was sworn in as acting president on
9 February 2010. Belying his reputation
as a discreet man, he immediately took a
series of strong measures. The next round
of presidential, regional and local elections
will take place in 2011.

Poverty, Inequality and Corruption
Against a Backdrop of Oil Rents.
Nigeria
has relatively low human development
indices despite abundant natural
resources. In 2007, half the population
was living below the poverty line, set at
$1.25 per day. Furthermore Nigeria has
fallen behind schedule for Millennium
Development Goal (MDG) attainment,
including the goal of halving poverty by
2015. The Global Hunger Index (GHI),
composed of three indicators (access
to sufficient quantities of food, infantile
nutrition and the infantile mortality
rate), ranks Nigeria among the
countries with the most serious food
security problems.
Nigeria is one of the few countries in
the world with significant oil resources
to have a budget deficit. It is also sadly
well-known for record levels of corruption,
which has greatly increased since the
oil boom of the 1970s. In 2010, Transparency
International ranked Nigeria as the
twelfth the most corrupt country in the
world. It is estimated that over 300 billion
dollars worth of Nigerian oil have simply
disappeared. Abacha and his family are
suspected of having siphoned off more
than $4 billion in public funds between
1993 and 1998. Facilitated by corruption
and by the general opacity of the world
financial system, the flows of funds
drained by illicit financial practices are
a major handicap for the country’s development.
Infrastructures, and particularly the
electricity supply system, are generally
in poor condition. Although rich in hydrocarbon
resources, the country is
facing an energy emergency. Electricity
production capacity is less than 3,000
MW (in comparison, South Africa has a
production capacity of 36,000 MW for a
population of 48 million), and the natural
gas flows associated with oil production
are not optimized.
Poor transport infrastructures are one
of the main hindrances to development.
The state of the roads and the quality of
port management and airport maintenance
must all imperatively improve.

The Niger Delta Conflict : A Human, Environmental
and Economic Tragedy.
The
conflict in the Niger Delta region poses
a serious political and economic problem
for Nigeria. Activists denounce the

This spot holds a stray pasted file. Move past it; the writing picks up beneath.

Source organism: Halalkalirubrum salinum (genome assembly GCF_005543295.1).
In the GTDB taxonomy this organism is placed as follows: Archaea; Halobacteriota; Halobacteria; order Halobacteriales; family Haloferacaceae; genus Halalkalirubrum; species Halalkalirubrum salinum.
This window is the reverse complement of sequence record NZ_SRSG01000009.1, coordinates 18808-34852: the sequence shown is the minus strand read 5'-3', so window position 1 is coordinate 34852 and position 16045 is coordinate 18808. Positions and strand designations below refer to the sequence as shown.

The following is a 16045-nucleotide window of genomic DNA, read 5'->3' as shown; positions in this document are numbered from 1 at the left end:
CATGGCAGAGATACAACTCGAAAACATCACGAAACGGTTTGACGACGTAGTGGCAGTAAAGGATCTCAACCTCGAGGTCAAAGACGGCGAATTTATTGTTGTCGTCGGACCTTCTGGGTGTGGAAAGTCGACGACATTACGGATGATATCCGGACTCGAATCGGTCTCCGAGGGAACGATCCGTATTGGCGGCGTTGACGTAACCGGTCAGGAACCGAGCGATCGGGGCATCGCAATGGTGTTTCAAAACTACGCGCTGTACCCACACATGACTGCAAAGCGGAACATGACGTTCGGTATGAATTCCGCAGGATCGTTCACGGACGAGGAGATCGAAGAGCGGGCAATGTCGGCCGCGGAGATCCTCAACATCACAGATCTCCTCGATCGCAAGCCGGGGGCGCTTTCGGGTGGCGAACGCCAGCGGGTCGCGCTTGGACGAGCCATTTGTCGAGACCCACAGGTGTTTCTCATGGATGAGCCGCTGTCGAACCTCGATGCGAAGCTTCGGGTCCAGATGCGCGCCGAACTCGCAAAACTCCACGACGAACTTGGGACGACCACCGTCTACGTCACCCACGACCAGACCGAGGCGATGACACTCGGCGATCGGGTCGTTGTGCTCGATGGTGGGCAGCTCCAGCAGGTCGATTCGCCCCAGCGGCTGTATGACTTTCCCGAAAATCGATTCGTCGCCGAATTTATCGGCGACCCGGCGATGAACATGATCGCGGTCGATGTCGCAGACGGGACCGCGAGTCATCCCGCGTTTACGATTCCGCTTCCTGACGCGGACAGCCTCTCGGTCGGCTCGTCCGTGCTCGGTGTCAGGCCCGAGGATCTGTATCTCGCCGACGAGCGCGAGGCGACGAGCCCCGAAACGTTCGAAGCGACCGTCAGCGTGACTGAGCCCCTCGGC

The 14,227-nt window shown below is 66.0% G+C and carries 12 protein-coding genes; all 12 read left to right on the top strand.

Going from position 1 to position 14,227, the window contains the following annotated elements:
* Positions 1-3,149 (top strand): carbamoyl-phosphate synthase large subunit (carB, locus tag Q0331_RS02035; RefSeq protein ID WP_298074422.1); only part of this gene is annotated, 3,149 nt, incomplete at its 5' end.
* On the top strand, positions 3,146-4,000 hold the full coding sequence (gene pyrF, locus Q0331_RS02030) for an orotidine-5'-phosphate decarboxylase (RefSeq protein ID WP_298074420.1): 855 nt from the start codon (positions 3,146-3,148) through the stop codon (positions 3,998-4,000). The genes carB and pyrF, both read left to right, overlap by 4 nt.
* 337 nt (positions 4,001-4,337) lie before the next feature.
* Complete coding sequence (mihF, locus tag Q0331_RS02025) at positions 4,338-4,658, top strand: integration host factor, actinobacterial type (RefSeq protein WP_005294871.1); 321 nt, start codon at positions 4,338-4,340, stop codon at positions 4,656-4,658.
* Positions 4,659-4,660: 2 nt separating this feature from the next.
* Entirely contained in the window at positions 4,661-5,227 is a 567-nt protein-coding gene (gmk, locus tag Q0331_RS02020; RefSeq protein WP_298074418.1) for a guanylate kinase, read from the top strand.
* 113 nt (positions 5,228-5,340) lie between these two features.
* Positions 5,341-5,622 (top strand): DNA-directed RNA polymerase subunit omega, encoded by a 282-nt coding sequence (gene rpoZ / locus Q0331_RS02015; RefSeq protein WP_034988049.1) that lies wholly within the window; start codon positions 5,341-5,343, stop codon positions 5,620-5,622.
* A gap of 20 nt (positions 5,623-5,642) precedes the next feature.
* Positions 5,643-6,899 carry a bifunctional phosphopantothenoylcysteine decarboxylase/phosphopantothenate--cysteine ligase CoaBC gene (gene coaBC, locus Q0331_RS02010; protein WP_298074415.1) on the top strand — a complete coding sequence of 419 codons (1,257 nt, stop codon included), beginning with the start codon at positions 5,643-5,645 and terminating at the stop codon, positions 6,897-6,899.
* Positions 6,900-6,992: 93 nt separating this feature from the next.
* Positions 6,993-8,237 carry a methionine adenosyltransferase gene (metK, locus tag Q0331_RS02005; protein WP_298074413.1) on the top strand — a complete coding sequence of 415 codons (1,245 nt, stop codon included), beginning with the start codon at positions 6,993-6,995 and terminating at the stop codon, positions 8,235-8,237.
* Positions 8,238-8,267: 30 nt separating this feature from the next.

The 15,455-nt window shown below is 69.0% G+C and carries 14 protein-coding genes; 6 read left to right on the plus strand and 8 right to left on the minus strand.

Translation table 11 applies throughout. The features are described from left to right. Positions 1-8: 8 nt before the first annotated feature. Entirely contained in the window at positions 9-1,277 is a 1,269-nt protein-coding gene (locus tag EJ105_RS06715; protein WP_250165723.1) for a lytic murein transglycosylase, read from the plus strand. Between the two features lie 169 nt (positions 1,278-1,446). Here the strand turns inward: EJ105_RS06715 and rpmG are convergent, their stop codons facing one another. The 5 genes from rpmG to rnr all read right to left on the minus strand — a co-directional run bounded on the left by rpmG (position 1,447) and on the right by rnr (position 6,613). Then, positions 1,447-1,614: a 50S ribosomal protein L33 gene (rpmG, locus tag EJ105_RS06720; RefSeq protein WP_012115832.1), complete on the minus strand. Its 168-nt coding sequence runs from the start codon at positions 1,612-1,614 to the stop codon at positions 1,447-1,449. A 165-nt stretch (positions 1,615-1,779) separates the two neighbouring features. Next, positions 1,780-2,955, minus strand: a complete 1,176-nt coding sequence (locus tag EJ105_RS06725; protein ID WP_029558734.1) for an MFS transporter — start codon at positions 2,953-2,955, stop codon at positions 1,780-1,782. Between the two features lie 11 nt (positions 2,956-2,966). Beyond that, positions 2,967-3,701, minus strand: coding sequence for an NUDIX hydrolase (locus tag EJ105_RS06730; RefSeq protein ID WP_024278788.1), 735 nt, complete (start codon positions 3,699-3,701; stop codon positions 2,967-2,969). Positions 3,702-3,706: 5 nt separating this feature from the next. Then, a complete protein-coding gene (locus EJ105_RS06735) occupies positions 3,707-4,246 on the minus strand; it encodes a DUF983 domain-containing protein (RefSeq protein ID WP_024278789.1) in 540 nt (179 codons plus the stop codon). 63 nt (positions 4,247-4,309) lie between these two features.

environmental pollution caused by oil
companies and the widespread poverty
among the local population. The oil companies’
practices in the region, and the
complicity of the Nigerian government,
have been severely criticised. The tension
between local residents and the forces of
law and order has engendered a number
of assassinations and massacres. In the
1990s, the Movement for the Survival of
the Ogoni People (MOSOP) was created
to fight Royal Dutch Shell’s activities using
non-violent means. After five of its
leaders were executed (including Ken
Saro-Wiwa, on 10 November 1995), the
movement gradually died out. In the following
years, a more violent group—the
Movement for the Emancipation of the
Niger Delta (MEND)—came into being
and is still active.
Common-law criminals also take advantage
of the situation to kidnap foreign
workers for ransom. This conflict
has cut the country’s oil production by
one-third, draining public revenues. Daily
production has fallen, from 2.5 million
barrels in 2006 to 1.7 million in mid-
May of 2009.
The prospect of a lasting solution appeared
on the horizon in 2009, when the
government and the armed movements
came to an agreement that could end
the conflict. The main group, MEND,
subsequently declared a cease-fire. Thousands
of militants laid down their arms
and joined a reintegration programme.
However, as of this writing, peace has not
yet returned to the Niger Delta. Ensuring
that the funds allocated to the region are
used to the benefit of those who are entitled
to them but do not fuel corruption
will be a major challenge.

A Major Regional Influence. In the field
of foreign policy, Nigeria has established
itself has a leading diplomatic
player in West Africa and within the
African Union. Nigeria helps promote
ECOWAS, which has its headquarters
in Abuja. In 2007, Nigeria used all its
influence within this organization to
make sure that it refused to sign the
Economic Partnership Agreement (EPA)
with the European Union (EU) according
to the planned timetable. ECOWAS is a
fundamental instrument for Nigeria’s
influence in Africa and in its relationship
with the EU.
Nigeria has also taken a great many initiatives
to resolve conflicts. It was deeply
involved in the end of the Liberian crisis,
through its participation in the Economic
Community of West African States Monitoring
Group (ECOMOG). It has conducted
mediation and facilitation sessions in Sudan,
the Democratic Republic of Congo
and Zimbabwe in recent years. Nigeria
has joined many peace-keeping operations,
including the UN Mission in Liberia
(UNMIL) and the African Union Mission
in Sudan (AMIS).
In addition, the country has also broadened
its horizons, acting to promote
the New Partnership for Africa’s Development
(NEPAD).
Finally, Nigeria has a significant impact
on the surrounding region by virtue of its
population size and large diaspora, in addition
to the financial power of its banks
and the reach of Nigeria’s film and television
production (Nigeria is the world’s
third-largest film producer).


This article is based on several sources of documentation, in
particular :
Atlas du Nigeria, Atlas de l’Afrique, Éditions J.A., 2003, 157 p.
– African Economic Outlook : Nigeria
http://www.africaneconomicoutlook.org/en/countries/west-africa/nigeria/
– French Ministry of Foreign and European Affairs website
http://www.diplomatie.gouv.fr/fr/pays-zones-geo_833/nigeria_353/
presentation-du-nigeria_1008/index.html

– Perspective Monde, Sherbrooke University
http://perspective.usherbrooke.ca/bilan/servlet/BMPays?codePays=NGA
– U.S. Department of State http://www.state.gov/r/pa/ei/bgn/2836.htm